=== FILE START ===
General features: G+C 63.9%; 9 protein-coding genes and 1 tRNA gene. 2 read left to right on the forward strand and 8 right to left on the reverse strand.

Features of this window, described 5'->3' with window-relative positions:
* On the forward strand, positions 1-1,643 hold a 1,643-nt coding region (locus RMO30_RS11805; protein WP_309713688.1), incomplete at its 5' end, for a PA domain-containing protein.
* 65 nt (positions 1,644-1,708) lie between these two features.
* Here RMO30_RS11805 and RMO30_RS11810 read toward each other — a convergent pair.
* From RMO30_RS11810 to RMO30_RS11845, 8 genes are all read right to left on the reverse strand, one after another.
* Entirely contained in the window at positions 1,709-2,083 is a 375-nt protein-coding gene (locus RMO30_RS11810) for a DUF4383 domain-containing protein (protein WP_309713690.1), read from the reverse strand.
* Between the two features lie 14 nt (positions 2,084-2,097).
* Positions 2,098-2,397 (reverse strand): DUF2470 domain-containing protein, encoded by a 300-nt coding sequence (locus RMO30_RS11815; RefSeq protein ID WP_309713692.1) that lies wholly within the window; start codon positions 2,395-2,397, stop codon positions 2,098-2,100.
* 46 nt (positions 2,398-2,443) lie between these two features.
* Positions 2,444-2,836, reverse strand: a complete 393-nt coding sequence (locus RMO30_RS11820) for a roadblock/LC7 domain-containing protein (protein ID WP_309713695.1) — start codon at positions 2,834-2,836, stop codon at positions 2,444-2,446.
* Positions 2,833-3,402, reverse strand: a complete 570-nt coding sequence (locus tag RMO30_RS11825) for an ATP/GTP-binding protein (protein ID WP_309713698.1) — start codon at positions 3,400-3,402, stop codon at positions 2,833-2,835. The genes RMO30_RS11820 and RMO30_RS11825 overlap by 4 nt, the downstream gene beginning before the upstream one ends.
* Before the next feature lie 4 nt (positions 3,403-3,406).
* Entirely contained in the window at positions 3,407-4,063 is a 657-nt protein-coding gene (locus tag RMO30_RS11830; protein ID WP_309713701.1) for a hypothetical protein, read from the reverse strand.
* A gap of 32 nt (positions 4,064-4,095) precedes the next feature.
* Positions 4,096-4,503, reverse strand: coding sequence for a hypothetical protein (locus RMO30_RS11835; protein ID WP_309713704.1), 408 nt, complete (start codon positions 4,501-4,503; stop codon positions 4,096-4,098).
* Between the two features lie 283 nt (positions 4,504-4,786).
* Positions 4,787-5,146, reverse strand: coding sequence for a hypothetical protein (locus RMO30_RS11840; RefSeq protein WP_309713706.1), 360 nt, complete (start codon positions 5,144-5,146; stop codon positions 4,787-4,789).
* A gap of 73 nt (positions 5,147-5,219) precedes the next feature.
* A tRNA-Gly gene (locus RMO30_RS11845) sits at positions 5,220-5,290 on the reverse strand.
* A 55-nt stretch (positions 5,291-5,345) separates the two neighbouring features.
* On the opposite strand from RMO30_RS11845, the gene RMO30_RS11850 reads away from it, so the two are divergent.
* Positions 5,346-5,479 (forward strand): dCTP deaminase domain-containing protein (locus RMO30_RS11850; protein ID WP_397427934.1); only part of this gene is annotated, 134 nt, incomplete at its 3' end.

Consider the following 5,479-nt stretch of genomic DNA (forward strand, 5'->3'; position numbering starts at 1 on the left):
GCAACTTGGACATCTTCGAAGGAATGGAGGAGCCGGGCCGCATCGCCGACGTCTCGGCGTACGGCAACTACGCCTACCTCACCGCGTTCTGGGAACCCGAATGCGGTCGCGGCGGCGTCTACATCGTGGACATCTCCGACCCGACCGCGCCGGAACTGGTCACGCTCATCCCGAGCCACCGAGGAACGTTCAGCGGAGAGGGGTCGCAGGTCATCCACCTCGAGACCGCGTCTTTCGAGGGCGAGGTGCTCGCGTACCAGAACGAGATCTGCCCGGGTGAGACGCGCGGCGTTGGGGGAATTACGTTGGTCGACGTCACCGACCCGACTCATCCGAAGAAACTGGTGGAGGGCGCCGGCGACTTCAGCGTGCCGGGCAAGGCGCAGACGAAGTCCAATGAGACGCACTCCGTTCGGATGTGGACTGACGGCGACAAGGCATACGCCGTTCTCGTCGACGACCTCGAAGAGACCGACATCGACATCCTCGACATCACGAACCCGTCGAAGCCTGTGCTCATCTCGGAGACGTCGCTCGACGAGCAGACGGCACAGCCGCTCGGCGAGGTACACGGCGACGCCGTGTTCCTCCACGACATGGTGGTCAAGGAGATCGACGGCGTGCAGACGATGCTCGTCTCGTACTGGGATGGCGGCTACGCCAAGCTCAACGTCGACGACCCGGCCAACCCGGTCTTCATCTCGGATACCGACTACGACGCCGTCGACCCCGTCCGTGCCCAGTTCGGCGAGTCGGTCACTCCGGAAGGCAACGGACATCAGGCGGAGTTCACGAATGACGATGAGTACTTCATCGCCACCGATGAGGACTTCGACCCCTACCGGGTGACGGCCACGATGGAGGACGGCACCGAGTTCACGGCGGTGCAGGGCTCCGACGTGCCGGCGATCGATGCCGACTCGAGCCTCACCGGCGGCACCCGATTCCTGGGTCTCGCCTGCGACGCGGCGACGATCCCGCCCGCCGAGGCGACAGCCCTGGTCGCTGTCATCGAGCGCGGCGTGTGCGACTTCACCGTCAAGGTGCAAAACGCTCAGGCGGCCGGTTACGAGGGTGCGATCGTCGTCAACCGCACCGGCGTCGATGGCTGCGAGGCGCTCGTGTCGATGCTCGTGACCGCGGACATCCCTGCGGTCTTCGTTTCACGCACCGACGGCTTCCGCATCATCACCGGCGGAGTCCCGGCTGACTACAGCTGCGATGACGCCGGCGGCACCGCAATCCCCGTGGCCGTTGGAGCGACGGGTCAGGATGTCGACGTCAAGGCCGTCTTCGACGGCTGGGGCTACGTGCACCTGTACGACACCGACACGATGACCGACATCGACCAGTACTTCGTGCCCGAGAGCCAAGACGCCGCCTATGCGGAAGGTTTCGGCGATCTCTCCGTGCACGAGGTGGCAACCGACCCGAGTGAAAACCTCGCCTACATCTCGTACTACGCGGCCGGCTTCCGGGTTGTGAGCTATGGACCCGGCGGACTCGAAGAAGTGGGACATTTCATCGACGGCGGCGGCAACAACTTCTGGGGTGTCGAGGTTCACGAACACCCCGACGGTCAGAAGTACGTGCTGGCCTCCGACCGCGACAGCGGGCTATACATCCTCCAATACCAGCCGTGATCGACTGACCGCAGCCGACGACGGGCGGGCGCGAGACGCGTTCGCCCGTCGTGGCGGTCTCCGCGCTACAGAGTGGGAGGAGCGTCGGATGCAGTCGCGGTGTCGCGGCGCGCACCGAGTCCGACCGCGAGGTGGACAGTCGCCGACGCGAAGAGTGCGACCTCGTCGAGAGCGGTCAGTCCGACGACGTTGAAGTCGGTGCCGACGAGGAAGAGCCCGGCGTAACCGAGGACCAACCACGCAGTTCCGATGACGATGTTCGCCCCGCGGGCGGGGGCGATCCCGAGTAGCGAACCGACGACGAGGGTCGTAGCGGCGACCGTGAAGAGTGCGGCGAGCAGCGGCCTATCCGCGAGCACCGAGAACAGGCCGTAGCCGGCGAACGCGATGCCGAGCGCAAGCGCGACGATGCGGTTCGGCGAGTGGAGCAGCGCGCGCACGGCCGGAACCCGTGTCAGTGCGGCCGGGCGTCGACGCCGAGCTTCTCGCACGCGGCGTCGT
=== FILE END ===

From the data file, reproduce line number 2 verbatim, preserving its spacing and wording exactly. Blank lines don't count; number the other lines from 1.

Features of this window, described 5'->3' with window-relative positions: